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Dec 26, 2018

The 10 Point: A Guide to the Day's Top News

The 
Wall Street Journal.
The 
10-Point.

Today's guide to the WSJ
Good Morning. In today’s edition, President Trump criticizes the Fed, the government shutdown continues, U.S. farmers and ranchers brace for losses in Japan, and more.
 
1.
President Trump criticized Federal Reserve rate increases, as signs of a global economic slowdown and unsteady U.S. politics contributed to a world-wide stock rout.
PHOTO: JACQUELYN MARTIN/ASSOCIATED PRESS
The Dow industrials’ performance Monday was the worst to date for a Christmas Eve trading session, breaking a record set in 1918. While U.S. markets were closed yesterday, Japan’s Nikkei Stock Average fell into a bear market
  • The month of December has been unstintingly bad for global markets, as the normally quiet holiday period has been jolted into alarm by the partial U.S. government shutdown that is in its fifth day.
     
  • Mr. Trump said yesterday the Fed is raising interest rates too fast—a practice he blames for volatile U.S. indexes. However, the president also said he had confidence in Treasury Secretary Steven Mnuchin, whose efforts to soothe investors last weekend have been criticized as counterproductive.
     
  • All three major U.S. stock indexes are on track to end the year with losses for the first time since 2008. That’s even as retailers are having one of the strongest holiday periods in years.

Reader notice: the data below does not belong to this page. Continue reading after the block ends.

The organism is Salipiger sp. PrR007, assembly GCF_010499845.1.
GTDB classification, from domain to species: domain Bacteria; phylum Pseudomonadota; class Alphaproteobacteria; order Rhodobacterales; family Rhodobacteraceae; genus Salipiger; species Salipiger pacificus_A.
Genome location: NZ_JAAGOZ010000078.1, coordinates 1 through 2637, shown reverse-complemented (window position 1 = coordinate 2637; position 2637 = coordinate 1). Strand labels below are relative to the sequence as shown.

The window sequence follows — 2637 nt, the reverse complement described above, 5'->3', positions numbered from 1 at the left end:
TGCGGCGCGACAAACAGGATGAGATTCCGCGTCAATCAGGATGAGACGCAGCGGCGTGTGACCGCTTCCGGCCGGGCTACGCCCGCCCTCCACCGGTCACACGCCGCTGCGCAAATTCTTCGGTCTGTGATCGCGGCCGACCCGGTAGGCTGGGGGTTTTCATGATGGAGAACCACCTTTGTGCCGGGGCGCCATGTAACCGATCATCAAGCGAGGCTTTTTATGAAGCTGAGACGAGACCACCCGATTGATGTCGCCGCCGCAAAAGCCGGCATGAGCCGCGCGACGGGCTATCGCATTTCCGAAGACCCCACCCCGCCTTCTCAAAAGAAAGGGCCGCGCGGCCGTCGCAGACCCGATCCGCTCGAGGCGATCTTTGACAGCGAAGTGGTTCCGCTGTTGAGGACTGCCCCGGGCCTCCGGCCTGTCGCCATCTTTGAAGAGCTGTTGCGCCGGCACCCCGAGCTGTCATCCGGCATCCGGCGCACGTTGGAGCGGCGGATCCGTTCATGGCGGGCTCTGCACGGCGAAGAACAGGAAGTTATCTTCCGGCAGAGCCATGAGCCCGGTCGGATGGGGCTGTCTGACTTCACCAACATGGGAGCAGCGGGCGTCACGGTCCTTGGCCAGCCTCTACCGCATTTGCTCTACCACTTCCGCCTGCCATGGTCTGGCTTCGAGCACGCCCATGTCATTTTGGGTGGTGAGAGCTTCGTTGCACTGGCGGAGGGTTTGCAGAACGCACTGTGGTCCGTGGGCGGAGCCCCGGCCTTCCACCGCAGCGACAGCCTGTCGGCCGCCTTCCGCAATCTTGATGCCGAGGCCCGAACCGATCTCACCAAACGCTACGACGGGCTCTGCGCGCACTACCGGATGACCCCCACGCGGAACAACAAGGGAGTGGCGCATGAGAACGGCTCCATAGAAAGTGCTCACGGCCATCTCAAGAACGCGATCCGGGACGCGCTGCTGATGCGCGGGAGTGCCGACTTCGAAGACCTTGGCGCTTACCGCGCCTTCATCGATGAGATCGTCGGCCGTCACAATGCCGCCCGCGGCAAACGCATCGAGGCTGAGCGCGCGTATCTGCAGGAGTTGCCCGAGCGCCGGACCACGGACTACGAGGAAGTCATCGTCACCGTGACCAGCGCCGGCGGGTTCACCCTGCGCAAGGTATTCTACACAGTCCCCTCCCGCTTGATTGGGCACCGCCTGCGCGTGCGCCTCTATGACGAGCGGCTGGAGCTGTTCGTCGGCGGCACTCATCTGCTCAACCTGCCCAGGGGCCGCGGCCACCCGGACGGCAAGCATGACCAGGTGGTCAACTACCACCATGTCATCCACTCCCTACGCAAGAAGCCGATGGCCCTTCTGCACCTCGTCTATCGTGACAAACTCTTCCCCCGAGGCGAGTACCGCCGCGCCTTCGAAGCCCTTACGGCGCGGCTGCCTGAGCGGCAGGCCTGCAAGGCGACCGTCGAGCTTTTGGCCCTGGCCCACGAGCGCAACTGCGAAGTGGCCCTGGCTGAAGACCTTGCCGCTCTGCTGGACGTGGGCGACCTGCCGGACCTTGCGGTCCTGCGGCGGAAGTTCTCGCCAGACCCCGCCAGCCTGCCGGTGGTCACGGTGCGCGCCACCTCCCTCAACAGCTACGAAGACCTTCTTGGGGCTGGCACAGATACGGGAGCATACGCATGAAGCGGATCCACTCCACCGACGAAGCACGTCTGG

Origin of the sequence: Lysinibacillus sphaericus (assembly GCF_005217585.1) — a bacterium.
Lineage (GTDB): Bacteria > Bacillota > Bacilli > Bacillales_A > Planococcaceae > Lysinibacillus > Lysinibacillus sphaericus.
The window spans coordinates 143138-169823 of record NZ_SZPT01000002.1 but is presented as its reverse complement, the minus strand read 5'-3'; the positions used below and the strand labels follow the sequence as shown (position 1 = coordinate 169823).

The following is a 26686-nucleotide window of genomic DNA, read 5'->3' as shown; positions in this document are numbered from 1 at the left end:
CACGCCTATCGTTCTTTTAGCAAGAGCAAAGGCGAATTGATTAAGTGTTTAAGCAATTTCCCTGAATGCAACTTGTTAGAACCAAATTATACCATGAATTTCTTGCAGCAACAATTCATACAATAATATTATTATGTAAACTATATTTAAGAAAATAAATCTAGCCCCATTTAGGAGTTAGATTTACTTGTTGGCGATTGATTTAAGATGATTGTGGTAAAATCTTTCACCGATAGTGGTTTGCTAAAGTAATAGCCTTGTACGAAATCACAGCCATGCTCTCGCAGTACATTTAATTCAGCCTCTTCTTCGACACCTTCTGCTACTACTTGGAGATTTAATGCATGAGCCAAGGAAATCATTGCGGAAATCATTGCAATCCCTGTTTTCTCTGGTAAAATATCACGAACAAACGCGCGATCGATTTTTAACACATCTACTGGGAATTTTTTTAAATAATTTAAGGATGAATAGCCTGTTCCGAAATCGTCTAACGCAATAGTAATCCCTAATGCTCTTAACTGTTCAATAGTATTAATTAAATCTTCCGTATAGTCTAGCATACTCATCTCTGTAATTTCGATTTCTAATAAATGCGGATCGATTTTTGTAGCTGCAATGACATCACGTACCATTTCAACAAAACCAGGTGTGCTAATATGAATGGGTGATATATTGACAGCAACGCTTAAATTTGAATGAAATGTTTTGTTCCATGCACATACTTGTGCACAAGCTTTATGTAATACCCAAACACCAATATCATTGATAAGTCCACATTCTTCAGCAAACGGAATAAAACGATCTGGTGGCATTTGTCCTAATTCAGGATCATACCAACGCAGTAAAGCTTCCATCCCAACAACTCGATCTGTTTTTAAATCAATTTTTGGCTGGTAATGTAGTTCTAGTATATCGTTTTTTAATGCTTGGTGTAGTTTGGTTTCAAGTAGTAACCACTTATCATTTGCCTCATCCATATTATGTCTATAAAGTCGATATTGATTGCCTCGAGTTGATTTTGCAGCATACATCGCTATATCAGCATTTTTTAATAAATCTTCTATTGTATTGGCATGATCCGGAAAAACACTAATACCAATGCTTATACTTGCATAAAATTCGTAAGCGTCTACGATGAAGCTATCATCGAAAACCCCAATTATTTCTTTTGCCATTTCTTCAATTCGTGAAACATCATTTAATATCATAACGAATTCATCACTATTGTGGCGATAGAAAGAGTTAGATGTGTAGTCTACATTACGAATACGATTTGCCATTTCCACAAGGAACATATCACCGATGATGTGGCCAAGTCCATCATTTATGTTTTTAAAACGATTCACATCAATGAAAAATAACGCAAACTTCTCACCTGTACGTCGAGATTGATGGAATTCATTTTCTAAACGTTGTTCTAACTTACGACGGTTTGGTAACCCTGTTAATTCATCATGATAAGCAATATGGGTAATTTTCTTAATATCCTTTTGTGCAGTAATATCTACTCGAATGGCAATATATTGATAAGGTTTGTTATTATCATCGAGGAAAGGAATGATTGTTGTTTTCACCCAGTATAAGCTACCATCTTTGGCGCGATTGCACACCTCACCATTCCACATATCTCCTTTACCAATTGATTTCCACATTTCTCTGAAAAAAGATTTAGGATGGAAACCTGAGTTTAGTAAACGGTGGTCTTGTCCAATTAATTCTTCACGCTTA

• Behind the broad, swift market slide of 2018 is an underlying new reality: Roughly 85% of all trading is on autopilot—controlled by machines, models, or passive investing formulas, creating an unprecedented trading herd that moves in unison and blazingly fast.
  • Shareholder activists have had their busiest year to date as market declines make companies more affordable, and the investors and their tactics become more widely accepted. 
 
From reporter Michael Wursthorn:
The broad S&P 500 index is dangerously close to entering a bear market after a punishing Christmas Eve selloff. Analysts warn the benchmark could cross that threshold today in what is expected to be a light trading session due to the holiday-shortened week. While that would end the S&P 500’s long bull run since 2009, investors say that may be the bottom the market needs to hit to rebound higher.
michael.wursthorn@wsj.com
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2.
The government shutdown continued, disrupting tourists holiday plans and threatening to delay paychecks for thousands of federal workers. On Capitol Hill, negotiations have essentially been at a standstill since Saturday, when both the House and Senate adjourned until tomorrow. Federal departments affected by the shutdown include Justice, Homeland Security, State, Housing and Urban Development, Transportation, Treasury, Agriculture, Commerce and Interior.
  • President Trump yesterday showed no sign of changing course in the stalemate with congressional Democrats over his demands for border-wall funding. He said he could offer no timetable for reopening the parts of the government left without funding by the shutdown.
     
  • Mr. Trump said he would travel to the border next month. He said he hoped to have the wall completed “by election time.”